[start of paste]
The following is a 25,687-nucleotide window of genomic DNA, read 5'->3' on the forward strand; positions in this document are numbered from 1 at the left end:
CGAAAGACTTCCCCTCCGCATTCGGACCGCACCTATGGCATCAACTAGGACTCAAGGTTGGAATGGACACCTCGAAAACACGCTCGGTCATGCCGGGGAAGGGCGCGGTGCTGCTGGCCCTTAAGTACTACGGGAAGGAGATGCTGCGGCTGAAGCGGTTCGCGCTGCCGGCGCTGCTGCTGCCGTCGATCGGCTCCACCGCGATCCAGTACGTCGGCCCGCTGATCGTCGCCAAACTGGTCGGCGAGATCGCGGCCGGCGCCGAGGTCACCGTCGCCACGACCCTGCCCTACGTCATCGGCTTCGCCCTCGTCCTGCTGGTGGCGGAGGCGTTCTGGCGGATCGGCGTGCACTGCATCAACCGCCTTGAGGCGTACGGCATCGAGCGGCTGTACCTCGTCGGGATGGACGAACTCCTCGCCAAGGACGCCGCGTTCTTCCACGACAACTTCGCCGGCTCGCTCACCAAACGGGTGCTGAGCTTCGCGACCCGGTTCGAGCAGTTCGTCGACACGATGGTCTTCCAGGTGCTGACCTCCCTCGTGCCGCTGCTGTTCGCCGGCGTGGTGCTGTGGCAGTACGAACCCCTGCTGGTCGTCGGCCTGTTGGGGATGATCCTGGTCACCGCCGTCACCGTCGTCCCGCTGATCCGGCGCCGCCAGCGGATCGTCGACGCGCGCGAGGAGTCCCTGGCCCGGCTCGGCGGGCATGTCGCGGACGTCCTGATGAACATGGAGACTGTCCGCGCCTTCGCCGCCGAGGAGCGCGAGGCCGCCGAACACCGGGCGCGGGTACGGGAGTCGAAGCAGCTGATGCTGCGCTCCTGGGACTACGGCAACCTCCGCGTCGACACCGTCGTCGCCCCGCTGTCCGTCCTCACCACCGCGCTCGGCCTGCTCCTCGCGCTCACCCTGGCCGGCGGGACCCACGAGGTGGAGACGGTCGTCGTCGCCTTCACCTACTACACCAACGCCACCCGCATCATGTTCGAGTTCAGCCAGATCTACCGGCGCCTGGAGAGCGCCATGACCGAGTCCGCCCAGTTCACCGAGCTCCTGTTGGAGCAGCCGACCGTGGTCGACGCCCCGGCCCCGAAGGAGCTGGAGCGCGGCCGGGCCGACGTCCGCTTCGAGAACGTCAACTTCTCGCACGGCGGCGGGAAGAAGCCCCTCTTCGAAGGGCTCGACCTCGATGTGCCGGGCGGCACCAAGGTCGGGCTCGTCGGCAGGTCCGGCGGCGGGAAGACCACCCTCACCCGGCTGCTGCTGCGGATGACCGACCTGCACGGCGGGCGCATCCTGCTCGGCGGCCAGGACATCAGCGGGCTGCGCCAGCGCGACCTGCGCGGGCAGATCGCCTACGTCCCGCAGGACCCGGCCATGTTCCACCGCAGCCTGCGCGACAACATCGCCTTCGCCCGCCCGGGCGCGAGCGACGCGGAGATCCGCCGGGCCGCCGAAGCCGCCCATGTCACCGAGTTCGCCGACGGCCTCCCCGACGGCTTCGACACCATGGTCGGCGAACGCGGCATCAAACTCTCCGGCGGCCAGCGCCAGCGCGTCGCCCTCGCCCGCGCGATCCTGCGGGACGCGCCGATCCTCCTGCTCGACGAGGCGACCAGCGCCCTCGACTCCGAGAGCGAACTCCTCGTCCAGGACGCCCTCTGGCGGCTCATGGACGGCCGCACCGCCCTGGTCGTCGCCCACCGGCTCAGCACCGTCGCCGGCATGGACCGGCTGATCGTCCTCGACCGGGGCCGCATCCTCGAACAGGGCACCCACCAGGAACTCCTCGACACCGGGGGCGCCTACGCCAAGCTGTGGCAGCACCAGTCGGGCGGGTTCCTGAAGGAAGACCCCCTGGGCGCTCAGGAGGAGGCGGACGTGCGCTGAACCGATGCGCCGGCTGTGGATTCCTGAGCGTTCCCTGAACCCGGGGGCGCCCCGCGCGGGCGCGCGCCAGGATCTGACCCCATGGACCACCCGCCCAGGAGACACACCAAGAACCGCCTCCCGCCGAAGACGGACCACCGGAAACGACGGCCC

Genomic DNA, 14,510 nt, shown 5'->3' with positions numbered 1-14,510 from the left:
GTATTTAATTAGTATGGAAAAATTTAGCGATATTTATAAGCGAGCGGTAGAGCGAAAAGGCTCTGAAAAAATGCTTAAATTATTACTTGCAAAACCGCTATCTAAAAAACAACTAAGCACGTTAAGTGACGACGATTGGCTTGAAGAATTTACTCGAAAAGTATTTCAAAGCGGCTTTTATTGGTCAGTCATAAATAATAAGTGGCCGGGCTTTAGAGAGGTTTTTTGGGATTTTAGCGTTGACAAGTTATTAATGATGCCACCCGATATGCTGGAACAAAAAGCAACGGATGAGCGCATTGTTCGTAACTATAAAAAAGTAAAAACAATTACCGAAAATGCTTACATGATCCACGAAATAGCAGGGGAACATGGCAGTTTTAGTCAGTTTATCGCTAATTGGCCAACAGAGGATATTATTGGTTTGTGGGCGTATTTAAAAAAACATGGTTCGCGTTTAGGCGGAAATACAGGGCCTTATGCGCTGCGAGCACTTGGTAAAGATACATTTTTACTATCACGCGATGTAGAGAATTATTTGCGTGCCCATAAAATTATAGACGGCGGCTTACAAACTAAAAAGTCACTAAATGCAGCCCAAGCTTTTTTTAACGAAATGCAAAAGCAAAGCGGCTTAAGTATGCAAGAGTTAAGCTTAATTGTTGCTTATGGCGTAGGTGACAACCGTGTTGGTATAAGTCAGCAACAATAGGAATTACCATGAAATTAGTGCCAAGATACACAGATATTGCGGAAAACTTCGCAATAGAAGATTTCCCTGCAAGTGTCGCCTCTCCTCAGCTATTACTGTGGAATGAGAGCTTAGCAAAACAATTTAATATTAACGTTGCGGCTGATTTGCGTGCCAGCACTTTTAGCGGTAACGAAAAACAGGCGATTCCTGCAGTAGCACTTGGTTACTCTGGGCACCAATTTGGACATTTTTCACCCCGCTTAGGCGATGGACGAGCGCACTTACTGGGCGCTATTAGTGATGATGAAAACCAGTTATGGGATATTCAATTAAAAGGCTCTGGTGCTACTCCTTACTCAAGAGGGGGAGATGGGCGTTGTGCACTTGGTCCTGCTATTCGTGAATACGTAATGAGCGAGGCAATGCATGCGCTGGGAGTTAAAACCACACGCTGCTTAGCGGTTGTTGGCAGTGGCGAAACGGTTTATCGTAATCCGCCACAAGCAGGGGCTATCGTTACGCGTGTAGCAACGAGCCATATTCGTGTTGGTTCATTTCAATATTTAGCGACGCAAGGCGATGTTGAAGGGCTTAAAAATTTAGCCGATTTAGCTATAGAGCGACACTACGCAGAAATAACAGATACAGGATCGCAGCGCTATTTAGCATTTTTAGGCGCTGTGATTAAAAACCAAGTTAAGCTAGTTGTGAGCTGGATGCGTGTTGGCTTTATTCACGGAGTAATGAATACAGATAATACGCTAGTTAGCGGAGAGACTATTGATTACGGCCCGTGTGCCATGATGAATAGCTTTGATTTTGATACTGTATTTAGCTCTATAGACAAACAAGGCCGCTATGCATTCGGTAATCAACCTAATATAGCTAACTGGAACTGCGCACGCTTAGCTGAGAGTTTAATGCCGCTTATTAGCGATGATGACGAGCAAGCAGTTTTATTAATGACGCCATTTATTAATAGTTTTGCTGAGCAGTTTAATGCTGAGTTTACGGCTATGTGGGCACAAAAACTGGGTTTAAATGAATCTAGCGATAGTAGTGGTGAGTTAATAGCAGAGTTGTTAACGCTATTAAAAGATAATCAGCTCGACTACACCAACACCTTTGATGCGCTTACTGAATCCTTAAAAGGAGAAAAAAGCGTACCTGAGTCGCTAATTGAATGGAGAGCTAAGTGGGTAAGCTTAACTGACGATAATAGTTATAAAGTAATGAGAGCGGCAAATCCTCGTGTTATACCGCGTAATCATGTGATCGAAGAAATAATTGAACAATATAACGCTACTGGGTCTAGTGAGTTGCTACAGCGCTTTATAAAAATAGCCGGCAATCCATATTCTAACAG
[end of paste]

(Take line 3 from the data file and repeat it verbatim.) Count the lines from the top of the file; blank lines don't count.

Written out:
Genomic DNA, 14,510 nt, shown 5'->3' with positions numbered 1-14,510 from the left: